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A Carolina Reaper Pepper Sent a Man to the Hospital With ‘Thunderclap’ Headaches

It’s the first report of this kind of thing happening.
Image: Shutterstock / Composition: Rachel Pick

The Carolina Reaper is the hottest chili pepper in the world, according to Guinness World Records: In terms of sheer spiciness, it measures in at an average 1.6 million on the Scoville heat scale (a jalapeno, by comparison, is typically under 10,000).

While there have been reports of other up-and-comers, including the fearsomely named “Pepper X,” unseating the Carolina Reaper, it’s still not a pepper to be trifled with. This is made clear in a new paper published in BMJ Case Reports, which describes how an otherwise healthy 34-year-old man sent himself to hospital with “thunderclap headaches” after downing a single Carolina Reaper in a hot pepper eating contest.


“Immediately after eating the pepper, he started having pain,” Dr. Kulothungan Gunasekaran, one of the study authors, told me over the phone. The man experienced dry heaving, severe neck pain, and bouts of crippling head pain, each lasting just a few seconds, over many days—so-called “thunderclap headaches.” He eventually went to the emergency room.

“He underwent an extensive workup, and they couldn’t find the reason,” said Gunasekaran, a senior staff physician at Henry Ford Hospital in Detroit. The patient finally was given a CT scan, which showed that several arteries in his brain had narrowed. Doctors diagnosed him with reversible cerebral vasoconstriction syndrome (RCVS)—temporary artery narrowing in the brain that can bring on intense, sudden headaches. Lucky for him, RCVS typically resolves on its own.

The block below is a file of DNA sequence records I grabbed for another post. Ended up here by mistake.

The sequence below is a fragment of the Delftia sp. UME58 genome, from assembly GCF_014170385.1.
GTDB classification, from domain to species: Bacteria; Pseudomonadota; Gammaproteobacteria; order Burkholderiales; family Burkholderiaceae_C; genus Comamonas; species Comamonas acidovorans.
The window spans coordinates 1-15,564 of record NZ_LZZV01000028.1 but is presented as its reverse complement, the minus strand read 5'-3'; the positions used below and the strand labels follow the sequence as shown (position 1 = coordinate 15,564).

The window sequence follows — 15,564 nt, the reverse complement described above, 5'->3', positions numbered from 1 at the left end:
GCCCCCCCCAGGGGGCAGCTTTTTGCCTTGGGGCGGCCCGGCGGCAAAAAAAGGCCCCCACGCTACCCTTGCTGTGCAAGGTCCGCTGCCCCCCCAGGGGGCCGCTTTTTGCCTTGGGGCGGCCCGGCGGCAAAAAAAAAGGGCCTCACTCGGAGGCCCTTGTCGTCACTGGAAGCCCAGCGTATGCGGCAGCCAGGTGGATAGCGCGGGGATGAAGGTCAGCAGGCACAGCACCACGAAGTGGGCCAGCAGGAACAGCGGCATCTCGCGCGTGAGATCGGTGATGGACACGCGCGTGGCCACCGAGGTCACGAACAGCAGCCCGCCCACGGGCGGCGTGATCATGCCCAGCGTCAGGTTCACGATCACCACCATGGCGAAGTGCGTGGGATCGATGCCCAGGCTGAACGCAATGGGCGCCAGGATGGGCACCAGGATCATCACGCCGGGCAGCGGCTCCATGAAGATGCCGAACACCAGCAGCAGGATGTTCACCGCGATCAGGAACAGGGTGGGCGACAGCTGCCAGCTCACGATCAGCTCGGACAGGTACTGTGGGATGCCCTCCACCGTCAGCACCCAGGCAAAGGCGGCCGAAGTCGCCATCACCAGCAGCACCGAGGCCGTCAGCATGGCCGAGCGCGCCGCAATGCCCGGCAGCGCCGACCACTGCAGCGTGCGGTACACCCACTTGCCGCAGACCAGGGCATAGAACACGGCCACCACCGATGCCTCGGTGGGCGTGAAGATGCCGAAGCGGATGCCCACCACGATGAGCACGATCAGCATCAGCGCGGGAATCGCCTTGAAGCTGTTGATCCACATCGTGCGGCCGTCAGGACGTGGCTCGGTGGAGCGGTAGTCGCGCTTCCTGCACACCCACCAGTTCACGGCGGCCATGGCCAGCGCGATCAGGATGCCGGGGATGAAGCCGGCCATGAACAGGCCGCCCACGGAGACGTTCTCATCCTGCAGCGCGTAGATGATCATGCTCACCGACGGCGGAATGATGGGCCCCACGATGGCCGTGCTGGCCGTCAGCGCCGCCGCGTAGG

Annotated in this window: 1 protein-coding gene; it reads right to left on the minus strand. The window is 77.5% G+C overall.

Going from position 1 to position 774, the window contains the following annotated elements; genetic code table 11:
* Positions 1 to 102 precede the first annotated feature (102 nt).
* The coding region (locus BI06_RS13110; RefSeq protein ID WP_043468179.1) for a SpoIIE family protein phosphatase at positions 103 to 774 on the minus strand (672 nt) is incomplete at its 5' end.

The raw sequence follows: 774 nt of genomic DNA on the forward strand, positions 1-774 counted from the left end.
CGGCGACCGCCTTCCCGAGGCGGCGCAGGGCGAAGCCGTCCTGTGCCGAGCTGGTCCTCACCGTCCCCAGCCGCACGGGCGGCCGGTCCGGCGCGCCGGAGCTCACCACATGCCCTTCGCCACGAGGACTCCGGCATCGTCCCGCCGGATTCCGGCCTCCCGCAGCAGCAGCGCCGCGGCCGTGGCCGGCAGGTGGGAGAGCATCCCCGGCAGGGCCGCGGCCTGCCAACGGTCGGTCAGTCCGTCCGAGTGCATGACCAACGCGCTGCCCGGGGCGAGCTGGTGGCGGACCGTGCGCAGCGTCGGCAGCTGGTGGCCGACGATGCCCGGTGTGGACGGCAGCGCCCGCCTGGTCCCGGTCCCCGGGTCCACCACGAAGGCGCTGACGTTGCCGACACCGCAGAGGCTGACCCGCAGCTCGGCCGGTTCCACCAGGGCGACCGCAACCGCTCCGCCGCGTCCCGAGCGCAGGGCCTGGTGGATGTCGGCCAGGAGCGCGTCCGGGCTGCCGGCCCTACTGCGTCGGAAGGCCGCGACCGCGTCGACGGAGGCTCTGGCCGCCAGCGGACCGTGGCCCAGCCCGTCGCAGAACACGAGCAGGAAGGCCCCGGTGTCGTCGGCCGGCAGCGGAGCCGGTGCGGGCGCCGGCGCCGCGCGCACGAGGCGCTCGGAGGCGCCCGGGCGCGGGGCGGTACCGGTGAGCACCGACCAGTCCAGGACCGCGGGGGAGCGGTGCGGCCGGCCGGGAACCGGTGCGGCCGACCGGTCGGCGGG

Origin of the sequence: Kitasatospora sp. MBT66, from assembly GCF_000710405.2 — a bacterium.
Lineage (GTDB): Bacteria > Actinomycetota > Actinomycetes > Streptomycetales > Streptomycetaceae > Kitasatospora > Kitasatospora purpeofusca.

So what happened here?

Gunasekaran explained that, as this is the first description of such a thing in the medical literature, there haven’t been any randomized controlled trials, which are the “gold standard” of clinical research. So it’s hard to know exactly why eating the pepper would be associated with this effect. Other small studies have suggested that capsaicin—which is basically what makes peppers spicy—can potentially cause blood vessels to spasm. “Two [previous] case reports showed that capsaicin could cause blood vessel narrowing in the heart,” he said.

It’s possible that, in this case, something similar happened in the patient’s brain arteries. The patient’s symptoms went away with the help of pain medication and other supportive care. In rare cases, blood vessel constriction in the brain can cause a stroke, Gunasekaran added, although that hasn’t been documented in a case involving spicy pepper eating.


Read More: The Jalapeño Grinding Experiment That Nearly Caused the 'Sriracha Apocalypse'

Gunasekaran recommended that, if you start having acute head or chest pain after eating a particularly hot pepper, you should seek out urgent medical care. Whether genetics or other factors make some people susceptible to this kind of effect is unknown.

Now, if you’re someone who enjoys eating hot peppers, you don’t need to worry. Plenty of people eat spicy food all the time and encounter no negative consequences, other than what you’d expect—burning mouth and throat, heartburn, watering eyes, “abdominal distress,” and so forth. Other research has suggested ingesting hot peppers can be good for you.

Even medical professionals do it. “I was discussing this case with one of my nurses. He said he participated in those [spicy pepper eating] games, and he did well,” Gunasekaran told me. Just be careful out there: If the Carolina Reaper can potentially cause thunderclap headaches and dry heaving, imagine what a Dragon’s Breath could do.

Correction: This story initially misidentified the pepper as a "California Reaper." Motherboard regrets the error.

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